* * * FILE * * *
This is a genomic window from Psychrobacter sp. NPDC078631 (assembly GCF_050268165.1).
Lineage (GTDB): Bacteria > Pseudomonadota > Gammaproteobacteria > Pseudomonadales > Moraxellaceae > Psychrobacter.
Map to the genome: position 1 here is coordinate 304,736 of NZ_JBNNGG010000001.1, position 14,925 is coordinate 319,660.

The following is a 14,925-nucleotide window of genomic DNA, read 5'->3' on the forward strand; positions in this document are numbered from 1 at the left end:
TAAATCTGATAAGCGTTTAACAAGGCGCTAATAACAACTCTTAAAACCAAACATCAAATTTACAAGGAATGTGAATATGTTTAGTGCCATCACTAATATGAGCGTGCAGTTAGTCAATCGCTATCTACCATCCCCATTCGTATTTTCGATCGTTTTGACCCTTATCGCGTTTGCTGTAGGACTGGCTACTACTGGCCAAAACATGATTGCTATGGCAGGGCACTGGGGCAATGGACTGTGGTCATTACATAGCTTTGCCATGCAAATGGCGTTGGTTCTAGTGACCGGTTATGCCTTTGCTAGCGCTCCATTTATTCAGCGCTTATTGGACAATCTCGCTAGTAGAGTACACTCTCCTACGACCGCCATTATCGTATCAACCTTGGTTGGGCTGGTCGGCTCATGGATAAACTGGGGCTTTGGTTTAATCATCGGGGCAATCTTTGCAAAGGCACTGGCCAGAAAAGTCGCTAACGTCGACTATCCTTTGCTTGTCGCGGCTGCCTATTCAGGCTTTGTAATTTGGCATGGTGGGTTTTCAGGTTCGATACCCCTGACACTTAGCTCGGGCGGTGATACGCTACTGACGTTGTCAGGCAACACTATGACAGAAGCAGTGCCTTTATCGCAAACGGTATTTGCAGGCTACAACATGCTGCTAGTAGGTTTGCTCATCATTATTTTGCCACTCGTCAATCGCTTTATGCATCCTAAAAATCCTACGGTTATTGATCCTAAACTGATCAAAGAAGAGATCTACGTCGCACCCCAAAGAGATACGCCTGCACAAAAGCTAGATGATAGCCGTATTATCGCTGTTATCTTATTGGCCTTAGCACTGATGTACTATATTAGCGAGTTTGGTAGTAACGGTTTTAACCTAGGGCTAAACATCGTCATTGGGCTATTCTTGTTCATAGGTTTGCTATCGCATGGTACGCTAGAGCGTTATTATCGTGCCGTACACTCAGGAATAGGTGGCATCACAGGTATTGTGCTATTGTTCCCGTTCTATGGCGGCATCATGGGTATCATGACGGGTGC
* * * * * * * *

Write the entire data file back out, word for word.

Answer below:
This is a genomic window from Psychrobacter sp. NPDC078631 (assembly GCF_050268165.1).
Lineage (GTDB): Bacteria > Pseudomonadota > Gammaproteobacteria > Pseudomonadales > Moraxellaceae > Psychrobacter.
Map to the genome: position 1 here is coordinate 304,736 of NZ_JBNNGG010000001.1, position 14,925 is coordinate 319,660.

The following is a 14,925-nucleotide window of genomic DNA, read 5'->3' on the forward strand; positions in this document are numbered from 1 at the left end:
TAAATCTGATAAGCGTTTAACAAGGCGCTAATAACAACTCTTAAAACCAAACATCAAATTTACAAGGAATGTGAATATGTTTAGTGCCATCACTAATATGAGCGTGCAGTTAGTCAATCGCTATCTACCATCCCCATTCGTATTTTCGATCGTTTTGACCCTTATCGCGTTTGCTGTAGGACTGGCTACTACTGGCCAAAACATGATTGCTATGGCAGGGCACTGGGGCAATGGACTGTGGTCATTACATAGCTTTGCCATGCAAATGGCGTTGGTTCTAGTGACCGGTTATGCCTTTGCTAGCGCTCCATTTATTCAGCGCTTATTGGACAATCTCGCTAGTAGAGTACACTCTCCTACGACCGCCATTATCGTATCAACCTTGGTTGGGCTGGTCGGCTCATGGATAAACTGGGGCTTTGGTTTAATCATCGGGGCAATCTTTGCAAAGGCACTGGCCAGAAAAGTCGCTAACGTCGACTATCCTTTGCTTGTCGCGGCTGCCTATTCAGGCTTTGTAATTTGGCATGGTGGGTTTTCAGGTTCGATACCCCTGACACTTAGCTCGGGCGGTGATACGCTACTGACGTTGTCAGGCAACACTATGACAGAAGCAGTGCCTTTATCGCAAACGGTATTTGCAGGCTACAACATGCTGCTAGTAGGTTTGCTCATCATTATTTTGCCACTCGTCAATCGCTTTATGCATCCTAAAAATCCTACGGTTATTGATCCTAAACTGATCAAAGAAGAGATCTACGTCGCACCCCAAAGAGATACGCCTGCACAAAAGCTAGATGATAGCCGTATTATCGCTGTTATCTTATTGGCCTTAGCACTGATGTACTATATTAGCGAGTTTGGTAGTAACGGTTTTAACCTAGGGCTAAACATCGTCATTGGGCTATTCTTGTTCATAGGTTTGCTATCGCATGGTACGCTAGAGCGTTATTATCGTGCCGTACACTCAGGAATAGGTGGCATCACAGGTATTGTGCTATTGTTCCCGTTCTATGGCGGCATCATGGGTATCATGACGGGTGC